Jibbigo Speech Translator Technology Developed at Silicon Valley Campus-Silicon Valley Campus - Carnegie Mellon University

Jibbigo Speech Translator Technology Developed at Silicon Valley Campus

Alex Waibel
Alex Waibel

Jibbigo LLC, a start-up company founded by Alex Waibel, professor of computer science and language technologies at Carnegie Mellon University, has released an iPhone application that translates English and Spanish speech back and forth.

The Jibbigo app, which has been out in the market for five weeks, has already landed a spot in the top three applications in the travel applications section of the iPhone store. The application has a word bank of over 40,000 words, in the domains of medical field and travel. This first release was designed with tourists and medical workers in mind. “The implications of this new technology are tremendous. Currently, Jibbigo’s domains include travel and medical assistance. Imagine how we can bring the entire global community closer together when we address new domains, like humanitarian aid, education, and business,” said Waibel.

Dr. Alexander Waibel is a Professor of Computer Science at Carnegie Mellon University, Pittsburgh and at the University of Karlsruhe, Germany. He directs interACT, the International Center for Advanced Communication Technologies at both Universities with research emphasis in speech recognition, language processing, speech translation, multimodal and perceptual user interfaces, which now has a new center at the Silicon Valley campus.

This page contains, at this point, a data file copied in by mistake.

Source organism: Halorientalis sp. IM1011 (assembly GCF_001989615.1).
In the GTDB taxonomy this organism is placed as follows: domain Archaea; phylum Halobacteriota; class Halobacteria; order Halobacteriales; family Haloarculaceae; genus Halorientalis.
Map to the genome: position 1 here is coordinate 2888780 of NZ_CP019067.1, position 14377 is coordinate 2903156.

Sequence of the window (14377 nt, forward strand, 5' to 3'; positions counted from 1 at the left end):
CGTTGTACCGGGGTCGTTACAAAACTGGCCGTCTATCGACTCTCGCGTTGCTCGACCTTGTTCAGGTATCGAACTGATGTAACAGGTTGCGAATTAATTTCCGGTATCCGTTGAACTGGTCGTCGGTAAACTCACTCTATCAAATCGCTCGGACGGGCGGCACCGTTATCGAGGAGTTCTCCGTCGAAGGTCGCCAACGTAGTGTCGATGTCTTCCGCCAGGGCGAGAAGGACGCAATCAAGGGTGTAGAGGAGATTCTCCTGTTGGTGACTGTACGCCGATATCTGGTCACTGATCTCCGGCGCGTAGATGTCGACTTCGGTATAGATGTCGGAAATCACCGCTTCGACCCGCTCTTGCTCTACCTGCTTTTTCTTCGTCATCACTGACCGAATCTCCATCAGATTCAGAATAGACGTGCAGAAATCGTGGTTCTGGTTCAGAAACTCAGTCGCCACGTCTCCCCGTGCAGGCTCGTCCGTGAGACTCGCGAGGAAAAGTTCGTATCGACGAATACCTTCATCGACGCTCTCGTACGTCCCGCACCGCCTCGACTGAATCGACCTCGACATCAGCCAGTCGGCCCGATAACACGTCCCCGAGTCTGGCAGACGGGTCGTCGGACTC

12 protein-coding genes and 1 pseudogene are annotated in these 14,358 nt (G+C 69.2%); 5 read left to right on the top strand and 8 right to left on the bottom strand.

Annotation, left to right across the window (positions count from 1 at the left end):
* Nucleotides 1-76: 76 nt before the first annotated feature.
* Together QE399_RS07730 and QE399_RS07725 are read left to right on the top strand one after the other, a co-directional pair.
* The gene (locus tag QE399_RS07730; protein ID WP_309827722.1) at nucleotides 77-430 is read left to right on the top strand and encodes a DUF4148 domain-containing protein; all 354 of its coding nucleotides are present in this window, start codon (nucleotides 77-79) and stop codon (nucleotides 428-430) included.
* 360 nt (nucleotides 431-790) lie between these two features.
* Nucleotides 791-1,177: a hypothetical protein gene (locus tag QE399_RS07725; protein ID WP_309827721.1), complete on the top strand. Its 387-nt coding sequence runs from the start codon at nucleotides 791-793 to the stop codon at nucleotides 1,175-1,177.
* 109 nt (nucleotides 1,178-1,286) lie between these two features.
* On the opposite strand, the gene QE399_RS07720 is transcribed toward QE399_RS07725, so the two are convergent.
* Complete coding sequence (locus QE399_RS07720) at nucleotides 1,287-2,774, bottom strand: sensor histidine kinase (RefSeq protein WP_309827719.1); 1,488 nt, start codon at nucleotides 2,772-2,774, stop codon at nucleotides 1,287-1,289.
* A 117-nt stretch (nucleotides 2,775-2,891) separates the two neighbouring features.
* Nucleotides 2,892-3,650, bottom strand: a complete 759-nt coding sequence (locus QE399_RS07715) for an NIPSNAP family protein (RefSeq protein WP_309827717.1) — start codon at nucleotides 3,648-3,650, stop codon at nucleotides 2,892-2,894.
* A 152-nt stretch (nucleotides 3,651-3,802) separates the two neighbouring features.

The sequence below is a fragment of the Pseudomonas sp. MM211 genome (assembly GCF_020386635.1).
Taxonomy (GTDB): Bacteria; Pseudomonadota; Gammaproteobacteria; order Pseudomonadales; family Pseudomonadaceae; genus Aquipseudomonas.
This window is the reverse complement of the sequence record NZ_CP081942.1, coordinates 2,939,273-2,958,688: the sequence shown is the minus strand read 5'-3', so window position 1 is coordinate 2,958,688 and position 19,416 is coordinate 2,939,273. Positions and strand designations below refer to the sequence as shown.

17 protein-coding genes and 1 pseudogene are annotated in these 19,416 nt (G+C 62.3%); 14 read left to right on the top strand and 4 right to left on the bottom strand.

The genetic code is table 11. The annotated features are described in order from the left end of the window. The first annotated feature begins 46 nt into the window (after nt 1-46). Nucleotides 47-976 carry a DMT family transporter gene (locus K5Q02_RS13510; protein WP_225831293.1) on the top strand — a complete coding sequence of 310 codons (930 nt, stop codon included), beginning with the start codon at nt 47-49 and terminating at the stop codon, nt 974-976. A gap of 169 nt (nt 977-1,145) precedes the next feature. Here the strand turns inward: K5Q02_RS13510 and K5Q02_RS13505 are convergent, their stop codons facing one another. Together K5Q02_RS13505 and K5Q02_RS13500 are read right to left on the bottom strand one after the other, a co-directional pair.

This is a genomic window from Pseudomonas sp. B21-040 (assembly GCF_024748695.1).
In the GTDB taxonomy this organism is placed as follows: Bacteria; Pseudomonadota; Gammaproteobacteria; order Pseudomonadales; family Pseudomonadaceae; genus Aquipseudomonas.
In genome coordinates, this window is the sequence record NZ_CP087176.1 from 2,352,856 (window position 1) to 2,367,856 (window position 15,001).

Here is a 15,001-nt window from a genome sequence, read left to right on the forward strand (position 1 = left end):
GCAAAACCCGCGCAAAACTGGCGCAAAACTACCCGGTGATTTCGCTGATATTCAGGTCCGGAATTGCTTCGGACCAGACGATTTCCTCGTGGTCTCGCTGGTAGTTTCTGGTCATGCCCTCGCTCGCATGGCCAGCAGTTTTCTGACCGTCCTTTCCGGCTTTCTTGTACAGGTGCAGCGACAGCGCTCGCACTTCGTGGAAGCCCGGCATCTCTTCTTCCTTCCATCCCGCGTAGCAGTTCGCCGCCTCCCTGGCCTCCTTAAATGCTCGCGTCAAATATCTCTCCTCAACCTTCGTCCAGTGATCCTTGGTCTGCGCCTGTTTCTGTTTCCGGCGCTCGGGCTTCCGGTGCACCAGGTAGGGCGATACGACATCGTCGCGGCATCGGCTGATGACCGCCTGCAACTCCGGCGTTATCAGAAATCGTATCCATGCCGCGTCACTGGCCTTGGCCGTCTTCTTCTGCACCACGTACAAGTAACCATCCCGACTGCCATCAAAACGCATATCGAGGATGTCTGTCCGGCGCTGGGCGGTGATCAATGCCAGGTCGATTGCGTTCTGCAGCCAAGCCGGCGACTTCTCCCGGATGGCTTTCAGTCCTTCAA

Waibel’s team of researchers at the Silicon Valley campus worked on the statistical machine translation technology that is used in the iPhone app. The statistical machine translation approach has the advantage of rapid deployment and higher accuracy than traditional methods, however, it is very demanding of computing resources. The Jibbigo team at the Silicon Valley campus was the first to successfully deploy a full-scale statistical machine translation application on a mobile device.

“In the past, people used grammar-based translation techniques, which requires human efforts in writing grammar rules to build up a translation lexicon. However, this is expensive to build and difficult to deploy for any new set of languages and domains. By using data-driven machine translation, we are able to learn the translation model automatically from a set of translation examples. This allows us to create a new set of systems for new languages or new domains in a much shorter time frame,” said Joy Zhang, assistant rsearch professor at Silicon Valley and machine translation expert.

“We wanted to bring Jibbigo to Silicon Valley because we see the potential for numerous partnerships with the myriad of technology companies here. With the Silicon Valley campus being the new home of Jibbigo, we will be able to facilitate these interacts much more fluidly,” said Waibel.

For more information, visit http://jibbigo.com/.